The colour may also range from grey to black, with darker colours being more prevalent in colder regions, presumably owing to the thermal benefits of being dark in colour. The underside is whitish with irregular blocks of black, which are useful in recognizing individuals.
In Great Britain the Grass Snake is the largest reptile, reaching up to 190 centimetres (6 ft 3 in) total length, though such large specimens are rare. Females are considerably larger than males, typically reaching a size of 90–110 centimetres (2 ft 11 in–3 ft 7 in) when fully grown. Males are approximately 20 centimetres (8 in) shorter and significantly smaller in girth. Weight is about 240 grams (8 oz). Since the colour of its collar is often pale yellow to white in the Balkans region, the name for this snake in Serbian/Croatian language is belouška/bjelouška, which means "white-eared snake". This species is one of only three snakes to occur in Great Britain and is distributed throughout lowland areas of England and Wales it is almost absent from Scotland and, like all snake species, is not found in Ireland, which has no native snakes. It is widely distributed in mainland Europe, ranging from mid Scandinavia to southern Italy. It is also found in north-western Africa. British Grass Snakes belong to the subspecies N. n. helvetica, but experts differ on the number of subspecies.
They prey almost entirely on amphibians, especially the common toad and the common frog, although they may also occasionally eat mammals and fish. Captive snakes have been observed taking earthworms offered by hand, but dead prey items were never taken. The snake will search actively for prey, often on the edges of water, using sight and sense of smell (using their Jacobsons organ). They consume prey live without using physical constriction.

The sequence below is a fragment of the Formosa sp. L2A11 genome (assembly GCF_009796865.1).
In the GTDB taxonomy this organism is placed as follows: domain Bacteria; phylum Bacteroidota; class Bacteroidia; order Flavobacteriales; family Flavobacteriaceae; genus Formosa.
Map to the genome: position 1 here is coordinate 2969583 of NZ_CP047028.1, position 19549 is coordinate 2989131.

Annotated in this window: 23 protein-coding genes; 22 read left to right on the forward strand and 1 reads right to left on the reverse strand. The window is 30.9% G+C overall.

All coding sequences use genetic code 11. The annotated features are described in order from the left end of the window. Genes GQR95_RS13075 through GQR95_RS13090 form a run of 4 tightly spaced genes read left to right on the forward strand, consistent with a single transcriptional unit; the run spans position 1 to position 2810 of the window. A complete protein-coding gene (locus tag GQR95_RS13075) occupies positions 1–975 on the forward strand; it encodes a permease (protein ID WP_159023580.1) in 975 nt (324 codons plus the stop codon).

Grass Snakes are strong swimmers and may be found close to fresh water, although there is evidence that individual snakes often do not make use of water bodies throughout the entire season. Grass Snakes, as with most reptiles, are at the mercy of the thermal environment and need to overwinter in areas which are not subject to freezing. Thus they typically spend the winter underground where the temperature is relatively stable. As spring approaches, the males emerge first and spend much of the day basking in an effort to raise body temperature and thereby metabolism. This may be a tactic to maximise sperm production as the males mate with the females as soon as they emerge up to 2 weeks later in April or earlier if environmental temperatures are favourable. The leathery-skinned eggs are laid in batches of 8–40 in June to July and hatch after about 10 weeks. To survive and hatch the eggs require a temperature of at least 21 °C (70 °F), but preferably 28 °C (82 °F), with high humidity. Rotting vegetation such as including compost heaps are preferred locations. The young are about 18 centimetres (7 in) long when they hatch and are immediately independent.